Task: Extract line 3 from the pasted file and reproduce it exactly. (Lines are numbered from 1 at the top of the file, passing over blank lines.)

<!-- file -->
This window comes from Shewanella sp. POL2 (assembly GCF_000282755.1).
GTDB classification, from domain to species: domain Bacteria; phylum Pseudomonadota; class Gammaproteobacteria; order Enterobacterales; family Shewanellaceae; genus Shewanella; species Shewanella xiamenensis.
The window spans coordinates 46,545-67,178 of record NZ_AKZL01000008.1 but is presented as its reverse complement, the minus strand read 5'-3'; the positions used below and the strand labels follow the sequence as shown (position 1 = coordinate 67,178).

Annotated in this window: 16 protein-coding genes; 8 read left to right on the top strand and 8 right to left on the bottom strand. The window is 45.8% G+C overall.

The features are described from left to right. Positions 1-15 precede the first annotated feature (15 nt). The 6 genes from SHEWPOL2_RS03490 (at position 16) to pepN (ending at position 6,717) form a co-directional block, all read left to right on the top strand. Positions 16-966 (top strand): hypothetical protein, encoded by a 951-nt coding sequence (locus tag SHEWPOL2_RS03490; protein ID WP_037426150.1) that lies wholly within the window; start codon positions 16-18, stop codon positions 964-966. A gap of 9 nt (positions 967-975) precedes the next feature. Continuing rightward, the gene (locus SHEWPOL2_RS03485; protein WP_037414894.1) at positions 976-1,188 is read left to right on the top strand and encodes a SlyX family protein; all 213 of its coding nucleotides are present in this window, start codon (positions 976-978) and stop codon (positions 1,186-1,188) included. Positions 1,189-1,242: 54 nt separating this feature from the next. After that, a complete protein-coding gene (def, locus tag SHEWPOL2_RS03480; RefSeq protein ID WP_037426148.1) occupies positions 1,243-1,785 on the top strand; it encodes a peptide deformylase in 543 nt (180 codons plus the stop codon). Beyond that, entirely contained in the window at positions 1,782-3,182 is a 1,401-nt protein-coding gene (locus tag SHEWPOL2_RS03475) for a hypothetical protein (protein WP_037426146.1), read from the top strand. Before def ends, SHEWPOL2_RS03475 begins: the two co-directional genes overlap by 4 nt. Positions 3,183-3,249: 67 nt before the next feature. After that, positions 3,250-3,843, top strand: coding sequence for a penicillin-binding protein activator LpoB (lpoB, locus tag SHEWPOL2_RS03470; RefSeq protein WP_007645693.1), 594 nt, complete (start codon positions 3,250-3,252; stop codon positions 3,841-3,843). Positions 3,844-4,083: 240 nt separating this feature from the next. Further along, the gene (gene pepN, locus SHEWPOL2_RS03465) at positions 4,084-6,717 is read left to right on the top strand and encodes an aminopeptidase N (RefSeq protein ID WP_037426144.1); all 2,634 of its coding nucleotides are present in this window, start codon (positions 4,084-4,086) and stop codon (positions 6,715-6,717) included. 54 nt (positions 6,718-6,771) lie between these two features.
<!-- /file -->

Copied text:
The window spans coordinates 46,545-67,178 of record NZ_AKZL01000008.1 but is presented as its reverse complement, the minus strand read 5'-3'; the positions used below and the strand labels follow the sequence as shown (position 1 = coordinate 67,178).